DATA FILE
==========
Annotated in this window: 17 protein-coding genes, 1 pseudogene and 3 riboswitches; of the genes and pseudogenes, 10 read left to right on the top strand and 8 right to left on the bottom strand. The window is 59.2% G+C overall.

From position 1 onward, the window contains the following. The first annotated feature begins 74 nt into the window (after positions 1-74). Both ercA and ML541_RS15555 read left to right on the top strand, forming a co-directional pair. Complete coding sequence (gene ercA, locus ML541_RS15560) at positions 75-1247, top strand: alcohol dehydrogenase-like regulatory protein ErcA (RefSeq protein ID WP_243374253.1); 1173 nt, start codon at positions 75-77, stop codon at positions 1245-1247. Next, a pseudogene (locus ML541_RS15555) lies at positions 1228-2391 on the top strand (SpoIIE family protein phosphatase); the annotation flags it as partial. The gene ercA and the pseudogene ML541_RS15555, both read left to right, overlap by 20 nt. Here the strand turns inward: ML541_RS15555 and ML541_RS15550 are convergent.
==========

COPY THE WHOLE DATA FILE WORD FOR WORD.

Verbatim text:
Annotated in this window: 17 protein-coding genes, 1 pseudogene and 3 riboswitches; of the genes and pseudogenes, 10 read left to right on the top strand and 8 right to left on the bottom strand. The window is 59.2% G+C overall.

From position 1 onward, the window contains the following. The first annotated feature begins 74 nt into the window (after positions 1-74). Both ercA and ML541_RS15555 read left to right on the top strand, forming a co-directional pair. Complete coding sequence (gene ercA, locus ML541_RS15560) at positions 75-1247, top strand: alcohol dehydrogenase-like regulatory protein ErcA (RefSeq protein ID WP_243374253.1); 1173 nt, start codon at positions 75-77, stop codon at positions 1245-1247. Next, a pseudogene (locus ML541_RS15555) lies at positions 1228-2391 on the top strand (SpoIIE family protein phosphatase); the annotation flags it as partial. The gene ercA and the pseudogene ML541_RS15555, both read left to right, overlap by 20 nt. Here the strand turns inward: ML541_RS15555 and ML541_RS15550 are convergent.